All the pretty packaging on pet foods is for our benefit, not our dog’s. They probably don’t mind if the steak isn’t a rib-eye and they didn’t get carrots in this meal. Our diets don’t need to mimic each other. We are essentially different animals and have different preferences and needs. What’s good for you, may not be good for them.


The bottom line is, there is still no right or wrong answer. Maybe some of you have found an affordable pet food brand that you trust and it happens to be very expensive, has all the buzzwords plastered on the packaging, and contains wheat as well as by-products but your dog is in tip-top shape!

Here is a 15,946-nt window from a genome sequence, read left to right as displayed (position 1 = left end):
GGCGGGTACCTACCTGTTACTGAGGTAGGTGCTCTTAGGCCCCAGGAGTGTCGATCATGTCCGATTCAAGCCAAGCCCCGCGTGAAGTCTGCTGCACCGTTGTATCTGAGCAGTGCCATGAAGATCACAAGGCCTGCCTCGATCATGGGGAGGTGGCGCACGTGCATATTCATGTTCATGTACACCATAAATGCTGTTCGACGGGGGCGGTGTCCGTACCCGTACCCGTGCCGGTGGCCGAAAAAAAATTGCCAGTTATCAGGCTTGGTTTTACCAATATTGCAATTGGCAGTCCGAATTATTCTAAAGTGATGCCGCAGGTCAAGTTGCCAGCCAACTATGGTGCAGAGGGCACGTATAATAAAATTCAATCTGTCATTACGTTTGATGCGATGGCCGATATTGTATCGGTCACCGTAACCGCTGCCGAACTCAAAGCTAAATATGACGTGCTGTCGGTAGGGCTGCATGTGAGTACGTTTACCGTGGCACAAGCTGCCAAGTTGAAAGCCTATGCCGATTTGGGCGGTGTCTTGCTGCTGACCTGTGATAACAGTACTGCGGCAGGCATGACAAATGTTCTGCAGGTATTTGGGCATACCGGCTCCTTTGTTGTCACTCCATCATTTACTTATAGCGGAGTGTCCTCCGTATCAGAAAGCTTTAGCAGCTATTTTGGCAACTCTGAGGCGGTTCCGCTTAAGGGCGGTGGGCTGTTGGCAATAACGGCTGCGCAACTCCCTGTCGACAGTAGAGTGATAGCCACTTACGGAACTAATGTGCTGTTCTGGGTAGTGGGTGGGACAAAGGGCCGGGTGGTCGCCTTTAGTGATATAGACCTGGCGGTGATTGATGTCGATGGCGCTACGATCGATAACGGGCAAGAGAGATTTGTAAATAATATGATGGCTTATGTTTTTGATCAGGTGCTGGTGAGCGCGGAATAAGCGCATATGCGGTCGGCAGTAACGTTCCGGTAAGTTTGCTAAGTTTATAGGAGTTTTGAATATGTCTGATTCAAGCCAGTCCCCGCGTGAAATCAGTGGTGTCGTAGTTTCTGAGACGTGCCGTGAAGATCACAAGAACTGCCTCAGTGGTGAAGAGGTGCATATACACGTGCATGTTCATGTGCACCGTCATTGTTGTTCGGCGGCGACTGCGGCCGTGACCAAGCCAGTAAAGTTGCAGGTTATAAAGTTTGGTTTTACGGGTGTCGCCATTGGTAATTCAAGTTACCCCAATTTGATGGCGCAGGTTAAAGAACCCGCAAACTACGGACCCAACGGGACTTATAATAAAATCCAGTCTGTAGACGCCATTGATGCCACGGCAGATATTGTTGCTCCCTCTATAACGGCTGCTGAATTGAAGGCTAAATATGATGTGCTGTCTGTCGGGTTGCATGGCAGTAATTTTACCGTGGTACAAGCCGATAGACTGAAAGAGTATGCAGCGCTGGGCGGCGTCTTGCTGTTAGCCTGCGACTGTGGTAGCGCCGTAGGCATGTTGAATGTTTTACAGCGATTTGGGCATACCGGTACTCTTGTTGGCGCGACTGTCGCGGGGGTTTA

As for the more unfortunate among us, it’s also possible you’ve spent tons of money on expensive food that just doesn’t sit well with your pet. As luck would have it, the day you decide to try a lesser-known and cheaper brand, you see tremendous improvements in your pet.

We can only do the best we can to the best of our knowledge. Labels are important and it’s necessary to read through the ingredients in hopes that the company operates under a level of relative transparency. Get to know your pup, do your homework on what’s out there and understand what your dog needs.

For pets that require a more tailored diet, please consult with your vet first. They will always know better than a label, or any article you will read online. If you feel like spoiling your pooch, just give them a treat here and there or one of the dog bully sticks or chews we’ve mentioned before.